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The Ghost of Kyiv: who is ace Ukraine pilot Stepan Tarabalka, have they died, kill count - are they real?

Though popular and heavily discussed on social media, it seems likely that the Ghost is just an urban legend

The Ghost of Kyiv is an unnamed jet pilot who is reported to be defending Ukraine against the Russian invasion.

Though popular and heavily discussed on social media, the Ghost has been confirmed to be just an urban legend by the Ukraine Air Force Command – an amalgamation of different stories and individuals.

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“We ask the Ukrainian community not to neglect the basic rules of information hygiene,” it said, urging people to “check the sources of information, before spreading it”.

If the Ghost were a, they would be the first ‘ace pilot’ of the 21st century.

Here is everything you need to know about the Ghost of Kyiv.

Who is the Ghost of Kyiv?

The Ghost of Kyiv is supposedly an anonymous fighter pilot who is suggested to have shot down six Russian planes on the first day of the invasion of Ukraine.

More likely than not the Ghost is just an urban legend, with several different attacks attributed to one persona.

The Ukraine Air Force Command has warned on Facebook that the "Ghost of Kyiv is a superhero-legend whose character was created by Ukrainians!"

29-yaer-old Major Stepan Tarabalka was previously suggested to be the ace.

But he was killed in combat on 13 March, according to authorities, and was posthumously awarded the Hero of Ukraine medal.

"Tarabalka is not the 'Ghost of Kiev,' and he did not hit 40 planes," the air force says now.

Rather than a single man's combat record, the "Ghost of Kyiv" is described as "a collective image of pilots of the Air Force's 40th tactical aviation brigade, who defend the sky over the capital."

Fake footage of the Ghost, created in a video game simulator, went viral – though uploaded and acknowledged as a tribute rather than real footage, many shared it believing it to be real.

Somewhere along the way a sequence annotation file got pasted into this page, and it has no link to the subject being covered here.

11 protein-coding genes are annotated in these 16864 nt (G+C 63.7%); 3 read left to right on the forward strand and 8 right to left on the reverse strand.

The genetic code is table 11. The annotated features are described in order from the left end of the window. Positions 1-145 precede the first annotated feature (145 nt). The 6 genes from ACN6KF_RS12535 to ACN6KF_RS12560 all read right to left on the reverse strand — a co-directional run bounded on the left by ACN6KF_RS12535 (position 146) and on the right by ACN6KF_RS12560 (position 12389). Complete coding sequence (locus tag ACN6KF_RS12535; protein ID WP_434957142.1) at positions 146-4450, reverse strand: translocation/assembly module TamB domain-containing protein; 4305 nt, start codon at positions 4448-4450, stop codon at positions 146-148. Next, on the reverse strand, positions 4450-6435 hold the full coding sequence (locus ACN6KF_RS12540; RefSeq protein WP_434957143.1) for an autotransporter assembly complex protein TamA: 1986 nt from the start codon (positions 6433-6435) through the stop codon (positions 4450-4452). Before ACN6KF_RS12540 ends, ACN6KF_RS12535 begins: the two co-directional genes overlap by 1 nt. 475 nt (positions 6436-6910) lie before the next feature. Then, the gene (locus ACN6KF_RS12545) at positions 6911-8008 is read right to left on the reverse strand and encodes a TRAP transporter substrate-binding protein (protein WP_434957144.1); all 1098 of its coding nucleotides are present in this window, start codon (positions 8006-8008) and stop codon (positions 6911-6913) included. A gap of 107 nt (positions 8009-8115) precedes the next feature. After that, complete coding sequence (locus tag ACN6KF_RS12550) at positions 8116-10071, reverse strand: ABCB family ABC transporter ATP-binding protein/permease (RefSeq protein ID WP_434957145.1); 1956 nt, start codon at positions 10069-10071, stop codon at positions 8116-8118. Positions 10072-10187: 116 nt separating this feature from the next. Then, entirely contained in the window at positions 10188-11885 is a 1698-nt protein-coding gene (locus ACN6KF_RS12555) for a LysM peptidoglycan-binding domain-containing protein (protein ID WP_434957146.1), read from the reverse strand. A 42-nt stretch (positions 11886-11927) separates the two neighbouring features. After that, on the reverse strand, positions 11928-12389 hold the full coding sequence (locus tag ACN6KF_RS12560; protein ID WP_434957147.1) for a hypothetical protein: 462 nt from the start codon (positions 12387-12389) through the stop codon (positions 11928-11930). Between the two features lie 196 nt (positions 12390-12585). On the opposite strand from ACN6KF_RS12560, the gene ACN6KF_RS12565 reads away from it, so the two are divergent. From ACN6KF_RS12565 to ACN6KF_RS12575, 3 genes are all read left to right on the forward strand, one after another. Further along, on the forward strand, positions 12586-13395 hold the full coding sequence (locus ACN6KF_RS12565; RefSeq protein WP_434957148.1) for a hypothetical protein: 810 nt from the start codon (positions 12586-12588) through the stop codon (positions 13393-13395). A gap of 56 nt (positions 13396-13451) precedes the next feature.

A Ukrainian model aeroplane maker even exploited the story as a marketing ploy, and Ukrainian Iryna Kostyrenko wore a military emblem inspired by the narrative.

What has the Ukrainian government said about the Ghost?

The Ukrainian Ministry of Defence had previously suggested that, if confirmed, the pilot must have been an experienced pilot from the military reserves.

Former president Petro Poroshenko tweeted an image of a pilot (masked and unidentifiable), with a caption reading: “In the image we have the MiG-29 pilot known as ‘The Ghost of Kyiv’. He terrorizes enemies and makes Ukrainian people proud.

“He’s got six wins over Russian pilots! With such powerful defenders, Ukraine will definitely win!”

On 27 February, the official twitter account for Ukraine put out a video tribute to the Ghost of Kyiv. In it, they suggested the Ghost had shot down 10 planes, while conceding “it is still unknown [...] whether he is responsible for the ten downed Russian planes”.

What is an MiG 29 plane?

The Mikoyan MiG-29 is a short-range fighter plane. It was first designed in the 1970s, and remained in production through to 2013.

In 2014, Ukraine had around 80 MiG 29 planes – the majority of them, however, were based in Crimea, and were seized by Russia when the territory was annexed. Ukraine now has a significantly diminished airforce.

What is an ‘ace pilot’?

An ace pilot – also known as a flying ace – is any military pilot who shoots down five or more enemy combatants.

The concept was first popularised during World War One, when individually successful aviators were highlighted for propaganda and morale reasons (even as ‘flying aces’ were the exception rather than the rule for aerial warfare, which is usually fought in formation).

It is relatively unusual to become an ‘ace in a day’ specifically (a fighter pilot who shoots down five or more enemy combatants in a single day)

If the record attributed to the Ghost of Kyiv were real, it would have made the anonymous pilot the first person to achieve ‘ace in a day’ status in the 21st century.

Previously, the most recently recognised ‘ace in a day’ was US pilot Oscar Perdomo, who shot down five Japanese aircraft in the final days of World War Two.

In 1965, pilot Muhammad Mahmood Alam claimed to have shot down five aircraft in a day (and four in a minute – a world record). However, this has been heavily contested over the years, and it’s generally understood now to be untrue.